Bh24 23 july 2014

Download Bh24 23 july 2014

Post on 08-Sep-2014

39 views

Category:

Documents

0 download

Embed Size (px)

DESCRIPTION

 

TRANSCRIPT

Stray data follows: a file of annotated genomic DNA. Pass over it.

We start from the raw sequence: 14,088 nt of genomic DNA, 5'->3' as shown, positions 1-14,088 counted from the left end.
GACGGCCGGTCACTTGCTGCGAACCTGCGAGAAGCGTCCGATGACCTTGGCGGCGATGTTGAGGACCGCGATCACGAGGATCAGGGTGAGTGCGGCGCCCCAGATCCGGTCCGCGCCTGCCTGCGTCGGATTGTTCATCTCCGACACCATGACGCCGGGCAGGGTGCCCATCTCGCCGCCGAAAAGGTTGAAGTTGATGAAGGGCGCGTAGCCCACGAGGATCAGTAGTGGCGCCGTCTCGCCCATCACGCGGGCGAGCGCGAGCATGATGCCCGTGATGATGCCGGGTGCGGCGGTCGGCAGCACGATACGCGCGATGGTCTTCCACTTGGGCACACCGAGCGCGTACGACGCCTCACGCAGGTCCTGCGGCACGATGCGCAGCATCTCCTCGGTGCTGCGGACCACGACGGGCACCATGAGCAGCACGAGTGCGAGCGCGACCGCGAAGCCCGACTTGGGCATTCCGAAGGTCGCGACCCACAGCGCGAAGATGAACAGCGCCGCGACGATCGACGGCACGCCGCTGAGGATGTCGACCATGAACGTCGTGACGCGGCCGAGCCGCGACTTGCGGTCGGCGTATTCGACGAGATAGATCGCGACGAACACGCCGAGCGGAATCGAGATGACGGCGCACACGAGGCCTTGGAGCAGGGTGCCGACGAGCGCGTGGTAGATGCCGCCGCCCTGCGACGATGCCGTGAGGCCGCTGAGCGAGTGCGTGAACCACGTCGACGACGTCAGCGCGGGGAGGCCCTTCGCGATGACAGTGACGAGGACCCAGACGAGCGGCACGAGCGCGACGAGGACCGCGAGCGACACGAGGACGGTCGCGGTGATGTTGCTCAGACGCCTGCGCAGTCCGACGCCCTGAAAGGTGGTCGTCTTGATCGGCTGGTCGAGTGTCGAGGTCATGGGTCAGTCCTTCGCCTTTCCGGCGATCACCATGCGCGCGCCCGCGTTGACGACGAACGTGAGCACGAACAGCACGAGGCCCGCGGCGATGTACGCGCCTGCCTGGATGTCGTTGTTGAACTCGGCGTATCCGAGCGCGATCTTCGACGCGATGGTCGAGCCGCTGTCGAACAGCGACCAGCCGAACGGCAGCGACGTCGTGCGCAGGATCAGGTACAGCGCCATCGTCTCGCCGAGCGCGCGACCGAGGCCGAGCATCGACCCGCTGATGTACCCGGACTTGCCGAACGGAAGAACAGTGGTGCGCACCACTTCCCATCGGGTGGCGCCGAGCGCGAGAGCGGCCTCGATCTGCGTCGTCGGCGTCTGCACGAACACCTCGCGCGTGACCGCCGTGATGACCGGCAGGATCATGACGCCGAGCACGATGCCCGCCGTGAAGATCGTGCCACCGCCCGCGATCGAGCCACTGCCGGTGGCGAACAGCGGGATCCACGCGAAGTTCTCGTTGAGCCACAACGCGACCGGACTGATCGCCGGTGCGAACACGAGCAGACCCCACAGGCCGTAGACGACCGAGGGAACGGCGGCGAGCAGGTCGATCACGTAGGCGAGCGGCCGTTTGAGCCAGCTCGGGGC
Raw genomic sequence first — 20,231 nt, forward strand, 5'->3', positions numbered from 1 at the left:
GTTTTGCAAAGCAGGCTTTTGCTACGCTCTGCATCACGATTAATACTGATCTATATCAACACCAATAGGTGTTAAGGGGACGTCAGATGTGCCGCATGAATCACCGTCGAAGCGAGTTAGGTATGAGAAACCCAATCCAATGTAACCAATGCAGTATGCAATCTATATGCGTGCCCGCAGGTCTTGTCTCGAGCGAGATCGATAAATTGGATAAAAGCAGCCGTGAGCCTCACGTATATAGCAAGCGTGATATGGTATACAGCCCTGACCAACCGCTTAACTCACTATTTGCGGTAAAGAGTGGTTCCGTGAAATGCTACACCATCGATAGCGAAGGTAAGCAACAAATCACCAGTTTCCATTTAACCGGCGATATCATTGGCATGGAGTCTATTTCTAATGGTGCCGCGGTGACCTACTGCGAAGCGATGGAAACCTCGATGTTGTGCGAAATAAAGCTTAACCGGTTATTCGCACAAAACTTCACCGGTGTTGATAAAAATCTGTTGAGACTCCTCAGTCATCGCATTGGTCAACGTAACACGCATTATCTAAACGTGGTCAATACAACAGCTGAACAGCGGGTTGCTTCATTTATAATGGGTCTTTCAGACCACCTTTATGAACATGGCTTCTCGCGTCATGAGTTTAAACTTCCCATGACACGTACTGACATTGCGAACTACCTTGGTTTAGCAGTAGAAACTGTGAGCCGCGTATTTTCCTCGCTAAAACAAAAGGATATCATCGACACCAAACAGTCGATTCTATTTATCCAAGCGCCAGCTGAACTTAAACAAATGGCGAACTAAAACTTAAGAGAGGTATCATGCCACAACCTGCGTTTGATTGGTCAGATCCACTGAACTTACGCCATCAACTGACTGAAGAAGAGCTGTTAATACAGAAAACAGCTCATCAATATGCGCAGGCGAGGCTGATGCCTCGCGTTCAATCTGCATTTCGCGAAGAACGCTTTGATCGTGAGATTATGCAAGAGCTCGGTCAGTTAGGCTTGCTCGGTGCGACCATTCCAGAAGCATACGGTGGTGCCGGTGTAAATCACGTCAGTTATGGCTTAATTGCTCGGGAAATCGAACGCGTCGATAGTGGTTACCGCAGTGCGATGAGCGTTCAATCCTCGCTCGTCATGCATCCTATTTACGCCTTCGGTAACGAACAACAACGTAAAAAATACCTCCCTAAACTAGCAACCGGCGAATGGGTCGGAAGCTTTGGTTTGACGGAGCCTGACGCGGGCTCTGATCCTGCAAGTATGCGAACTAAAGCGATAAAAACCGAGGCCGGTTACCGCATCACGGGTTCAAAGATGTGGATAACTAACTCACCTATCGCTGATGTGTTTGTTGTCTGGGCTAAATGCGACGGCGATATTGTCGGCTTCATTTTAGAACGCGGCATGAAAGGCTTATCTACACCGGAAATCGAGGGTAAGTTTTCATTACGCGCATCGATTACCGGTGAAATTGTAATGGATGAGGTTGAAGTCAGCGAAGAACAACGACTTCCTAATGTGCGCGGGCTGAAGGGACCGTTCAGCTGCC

<ul><li> News Update as @ 1530 hours, Wednesday 23 2014 Feedback: bh24admin@zimpapers.co.zwEmail: bh24feedback@zimpapers.co.zw By Oliver Kazunga Senior Busi- ness Reporter CABINET has approved strategies aimed at promoting value addition and beneficiation in the mining sec- tor to grow the economy in line with the Zimbabwe Agenda for Sustaina- ble Socio-economic Transformation (Zim-Asset). Addressing delegates at the ongoing 2014 Mine Entra Conference in Bula- wayo, Mines and Mining Development Minister, Walter Chidhakwa said in order to drive the economy forward Cabinet agreed to prioritise value addition and beneficiation in the dia- mond sector, implementing the coal- bed methane gas project in Lupane, as well as promoting mineral benefi- ciation on resources such as iron ore, chrome, coal, and nickel deposits. In Cabinet yesterday (Tuesday) we agreed that we institute and imple- ment the three. We cannot continue exporting our rough diamonds with- out value addition but to sell polished diamonds. Over the last two months, we have been looking at negotiations with investors for our diamonds. We are looking at the possibility of trading diamonds for value addition. We know there are people (foreign market) that have the experience for manufacturing jewellery and exten- sive marketing of jewellery, we want to sell to you our diamonds; we must have a foot print to say a certain percentage is going as polished dia- monds; a certain percentage is also going out as Zimbabwe jewellery. Let me assure you that we have done a sufficient amount of work in that regard, he said. He said the second area that Govern- ment was prioritising was the coal- bed methane gas project in Lupane. We have started pumping of the gas out of Lupane, a true historical moment....the gas will be used for the production of energy and ferti- lizer. We also see the significant develop- ment of petrol-chemical industry as we purify the gas, he said, adding that the third area of focus was nat- ural resources such as chrome, coal and nickel deposits. As Government forges ahead with value addition and beneficiation, he said the ban on raw chrome export would be kept in place. He said Government was also looking at restructuring his ministry as well as computerising systems to elimi- nate corruption as well as improving efficiency and mineral output. Chronicle. Cabinet approves value addition strategy Minister Chidhakwa </li> <li> BH24 </li> <li> 3 NEWS By Sifelani Tsiko Listed beverages concern, Delta Cor- poration, is reportedly pressing ahead to close 15 customer collection depots (CCDs) as part of strategies to contain costs and rationalise operations. Sources said this move is likely to lead to hundreds of job losses. This comes as the beverage makers lager and soft drinks volumes fell 21 and 8 percent respectively for the first quarter ending June 2014. However, sorghum beer volumes increased 15 percent as hard pressed consumers resorted to the cheaper opaque beer brands. At least 15 CCDs have been closed in Harare and other parts of the country because of the tight business environ- ment. Jobs are being lost and we sim- plydontknowwhatsgoingtohappen, a source said Delta Corporation company secretary Alex Makamure could neither confirm nor deny the closure of the depots. The company has over the years intensified direct deliveries to custom- ers to improve service and have face to face contact with our retail part- ners. This will invariably result in the throughputatsomeoftheCCDsreduc- ing to unsustainable levels. We therefore review each business unit periodically based on viability, seasonal business trends, customer service and other parameters, including adjust- ments to opening hours. We have no programme for a whole- sale closure of depots, he said in a response Delta has a total of 35 depots country- wide, which act as either customer col- lection depots or distribution centres. The tight liquidity conditions prevailing in the country has hit beer retailers and consumers hardest, resulting in reduced demand for beer at the cus- tomer collection depots. Consumer demand remains depressed in line with prevailing sub- dued economic performance. The stretched consumer is now focusing on value for money products, the com- pany said in its Q1 trading update. The companys earnings have been on a decline after it recorded a 9 percent decline for the full year to March 2014. Delta controls about 96 percent of the beer market and about 92 percent of the sparkling beverages in the country. Delta in depot closures? </li> <li> BH24 </li> <li> 5 NEWS By Rumbidzayi Zinyuke Zimbabwes dairy industry is beginning to show signs of recovery after raw milkproductionforthefirsthalfof2014 went up marginally as the availability of stock feed as well as the number of heifers in the country increase. Production was depressed in the first quarter as producers struggled with a shortage of stock feed exacerbated by the stifling economic situation. Regional dairy officer Addmore Wan- iwa last month said the availability of harvested crop had positively impacted on affordability of stock feed and this would positively affect milk production in the first half and going forward. Figures released by the Dairy Services Department in the Ministry of Agri- culture, Mechanisation and Irrigation reveals that production for the six months to June was 26,7 million litres. This was 1 percent higher than the same period last year. Retailers took up 23,9 million litres dur- ing the period under review up from 23,8 million in the same period last year. Milk retailed by producers totalled 2,8 million litres as compared to 2,6 million litres last year. On a month-on-month basis, produc- tion for June was 3,52 percent up at 4,5 million from 4,3 million litres last year. The countrys dairy industry has been struggling and this has resulted in dairy companies failing to meet national demand of 120 million litres per annum. Last year, producers failed to meet the production targets of 70 million litres after recording 54,6 million litres of milk down from 55,9 million litres in the previous year. The dairy industry is currently oper- ating at 45 percent capacity with an estimated 223 registered dairy opera- tors and a dairy herd of about 26 000 animals. At its peak in 1999, Zimbabwe pro- duced over 150 million litres of milk annually and was exporting into the region and beyond. First half milk production marginally up </li> <li> BH24 </li> <li> By Lynn Murahwa Banking giant Cabs says it will seek to raise at least $70 million dollars in lines of credit by the end of the year from its mortgage securitisation deal. Speaking at the launch of the banks new look, managing director Kevin Terry said the group will raise $50 million by the end of this month with hopes of acquiring a further $20 mil- lion by the end of the year. "By the end of this month we will have access to over $50 million dol- lars in lines of credit and by the year end we hope to access a further $20 million in terms of a mortgage securi- tisation deal we are currently working on, he said. He said the money would be chan- nelled toward the banks housing schemes and other Terry said Cabs was working on launching a Visa MasterCard in the future in line with the groups new vision. "We started a Visa MasterCard pro- ject that will be operating on the Zimswitch network in the near future, we started up our mobile banking unit 'Textacash' which we originally con- ceived as an entry into the unbanked informal sector but we discovered that it subsequently migrated into our traditional customer base," he said. He added that the group will also be launching a mobile phone application at the end of the month to maintain convenience and ease of accessibility. "We will be launching a mobile Smart- phone app at the end of this month to continue this journey to making banking more convenient and more accessible. This is a new beginning for Cabs, we have many new beginnings in life and this is just one," said Terry. He also said the new look by Cabs will be implemented in all its branches starting this September. "Now the time has come and we have a new brand and soon a new look in our branches, the first of those will roll out in September and there will be a gradual rollout throughout the rest of our branch networks over the next couple of years," said Terry. 7 NEWS CABS to raise $70 million lines of credit </li> <li> BH24 </li> <li> AdM-DI156506- BH24 </li> <li> By Funny Hudzerema Communal and A1 resettlement farm- ers dominated this years tobacco deliveries raking in more than half of the $671,5 million realised from the sale of the golden leaf to date. According to latest statistics from the Tobacco Industry Marketing Board, more than 17 000 auction tobacco farmers brought in their crop from the communal areas across Zimbabwe and another 21 562 delivered the con- tracted crop from the same areas. Communal farmers sold tobacco worth $169,2 million this season while A1 resettlementfarmersdeliveredtobacco worth $148.3 million. Over 31 000 A1 farmers delivered their crop to auction floors. TIMB said approximately 9 300 A2 farmers brought in 64 million kilo- grammes of the golden leaf worth $254 million while 7 189 small scale commercial farmers delivered 23,9 million kgs of tobacco worth $71,3 mil- lion. The marketing season ended last month with almost 50 million kg sold through auction, more than 160 million kgs worth $535 million was accounted for by contract sale which continues until end of August. This years average prices have been lower at $3,17 from $3,69 last season. Despite the higher prices of contracted crop at $3,32, the auction crop fetched a significantly lower price of $2,69. Indications, according to experts, are that most of the countrys tobacco pro- duction will continue to be sold under contract as growers are unable to fund their operations 10 AGRICULTURE Communal farmers dominate tobacco deliveries </li> <li> The equity market was back in the red today dipping 0,13 percent despite six counters trading in the positive and only one trading in the negative. The Industrial index lost 0.25 points to close at 185.61 points as retail giant OK dropped 0.99 cents to trade at 16 cents. Gains were recorded in cement maker Larfage which recovered 5 cents to trade at 60 cents and ZB Financial Holdings which added 2 cents to close at 6 cents. Econet was up a cent to trade at 74 cents and ZPI rose by 0.05 cents to settle at 0.85 cents. The Mining index went up 1.80 points to close at 59.24 points as Bindura gained 0.20 cents to 4.80 cents. Falgold , Hwange and RioZim were unchanged at previous trading levels. . BH24 Reporter 11 ZSE REVIEW Equity markets back in the red </li> <li> SPECIALISTS IN DRIVESHAFTS AND PROPSHAFTS, STEERING RACKS, BALL JOINTS, DRAGLINKS, TIE ROD ENDS, CV JOINTS, TRANSMISSIONS, UNIVERSAL JOINTS, FLANGES, BEARINGS, BUSHES, YOKES, GENERAL ENGINEERING, BELL SPARES, AIR BRAKES AND PNUEMATICS, SUPPLY AND SERVICE EXCHANGE FOR COMPLETE AXLES, ENGINES AND GEARBOXES. NATIONAL PROPSHAFTS CENTRE No. 17033 CEDORA ROAD, P.O. BOX GT 1244, GRANITESIDE, HARARE, ZIMBABWE. Website: www.propshaftscenter.co.zw TEL: 770638-43, 086 4406 8386 CELL: 0772 470665, 0712 204396, 086 44068386, 0712 749578 Email: sales@nationalpropshafts.co.zw MUTARE PROPSHAFTS CENTRE 12 A RIVERSIDE DRIVE P.O.BOX 1869, MUTARE, ZIMBABWE Website: www.propshaftscenter.co.zw Tel: 66084, 086 4406 8385, Fax: 68597 Cell: 0712 204396, 0772 715388, 0773 782502 Email: sales@mpc.co.zw, mpc@mweb.co.zw BELL DIFFS COMPRESSORS UNIVERSAL JOINTS TA 1919 PUMPS, WATER PLATES &amp; DOUBLE BOSH PUMPS MT643 TRANSMISSIONS STEERING COUPLINGS FOOT BRAKE &amp; VALVESCENTRE BEARINGS PROPSHAFTS SPARES SPIDER BEARINGS BOOSTERS PROPSHAFT COUPLINGS PROPSHAFTS &amp; DRIVE SHAFTS TRACK RODS &amp; DRAGLINKS BH24 </li> <li> Dairy products are one of the strate- gic commodities in the economy of Zimbabwe, since they are not only a major consumer item but also a main source of farm income and employ- ment in various parts of the country. But milk production has been failing to meet demand as the industry grapples with a myriad of challenges brought about by a challenging economic sit- uation. The dairy industry is currently oper- ating at 45 percent capacity with an estimated 223 registered dairy oper- ators. At its peak in 1999, Zimbabwe produced over 150 million litres of milk annually and was exporting into the region and beyond but now we are a net importer of milk and milk prod- ucts. Last year production was 54,6 million litres, a figure far less than the tar- geted 70 million litres which still falls short of the national demand of 120 million litres per annum. The low supply of raw milk is contrib- uting to the high import bill as dairy companies import whole powdered milk to supplement. Although production went slightly up in the first half of 2014 to 26,7 million, the figures are still too low to cover the shortfall by year end. So we are still stuck with a huge import bill for milk and its products. But really, are imports the best solu- tion we can come up with? Zimbabwe already has a huge import bill without adding things like milk to it. Government should put in place measures to eliminate the need to import milk. We have our dairy farm- ers who only need to be capacitated to increase their production. Nestle and Dairiboard have been proactive in increasing the national herd by importing heifers. Dairiboard has many outgrower schemes for its dairy cows especially in Chipinge where their sterilised milk plant is. The move to increase the national herd by importing heifers has contributed to the increased the number of milking cows and subsequently the increase in milk production. The heifer importation scheme is expected to provide an additional four percent of raw milk per month. Although we applaud their initiatives, we feel there is more to be done. The price of local milk and milk prod- ucts is higher than that of imports. This should be addressed as soon as possible. The short-term response of milk out- put to prices will be mainly in the form of yield increases. If the big proces- sors can support the small scale farm- ers, yield will invariably increase and [prices will go down. Government should also work on pol- icies that make dairy farming in Zim- babwe more...</li></ul>